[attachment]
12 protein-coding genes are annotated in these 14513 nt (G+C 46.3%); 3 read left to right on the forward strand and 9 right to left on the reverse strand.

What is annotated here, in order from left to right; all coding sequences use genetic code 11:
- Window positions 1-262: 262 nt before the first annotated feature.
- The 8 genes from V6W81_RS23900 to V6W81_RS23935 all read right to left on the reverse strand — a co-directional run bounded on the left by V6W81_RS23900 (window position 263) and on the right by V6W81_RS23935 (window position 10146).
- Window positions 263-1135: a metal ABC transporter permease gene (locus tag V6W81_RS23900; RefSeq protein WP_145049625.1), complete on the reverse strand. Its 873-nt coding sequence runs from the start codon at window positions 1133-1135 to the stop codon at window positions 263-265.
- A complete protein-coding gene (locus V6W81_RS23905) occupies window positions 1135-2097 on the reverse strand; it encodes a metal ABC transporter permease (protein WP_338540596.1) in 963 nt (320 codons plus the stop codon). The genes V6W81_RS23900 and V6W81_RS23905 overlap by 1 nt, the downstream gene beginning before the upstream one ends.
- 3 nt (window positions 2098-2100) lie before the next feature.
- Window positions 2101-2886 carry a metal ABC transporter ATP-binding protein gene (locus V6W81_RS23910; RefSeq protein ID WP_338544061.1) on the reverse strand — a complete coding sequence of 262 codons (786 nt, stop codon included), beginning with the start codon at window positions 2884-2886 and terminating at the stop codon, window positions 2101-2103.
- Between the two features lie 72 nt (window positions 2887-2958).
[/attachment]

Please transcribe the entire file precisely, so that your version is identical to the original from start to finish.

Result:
12 protein-coding genes are annotated in these 14513 nt (G+C 46.3%); 3 read left to right on the forward strand and 9 right to left on the reverse strand.

What is annotated here, in order from left to right; all coding sequences use genetic code 11:
- Window positions 1-262: 262 nt before the first annotated feature.
- The 8 genes from V6W81_RS23900 to V6W81_RS23935 all read right to left on the reverse strand — a co-directional run bounded on the left by V6W81_RS23900 (window position 263) and on the right by V6W81_RS23935 (window position 10146).
- Window positions 263-1135: a metal ABC transporter permease gene (locus tag V6W81_RS23900; RefSeq protein WP_145049625.1), complete on the reverse strand. Its 873-nt coding sequence runs from the start codon at window positions 1133-1135 to the stop codon at window positions 263-265.
- A complete protein-coding gene (locus V6W81_RS23905) occupies window positions 1135-2097 on the reverse strand; it encodes a metal ABC transporter permease (protein WP_338540596.1) in 963 nt (320 codons plus the stop codon). The genes V6W81_RS23900 and V6W81_RS23905 overlap by 1 nt, the downstream gene beginning before the upstream one ends.
- 3 nt (window positions 2098-2100) lie before the next feature.
- Window positions 2101-2886 carry a metal ABC transporter ATP-binding protein gene (locus V6W81_RS23910; RefSeq protein ID WP_338544061.1) on the reverse strand — a complete coding sequence of 262 codons (786 nt, stop codon included), beginning with the start codon at window positions 2884-2886 and terminating at the stop codon, window positions 2101-2103.
- Between the two features lie 72 nt (window positions 2887-2958).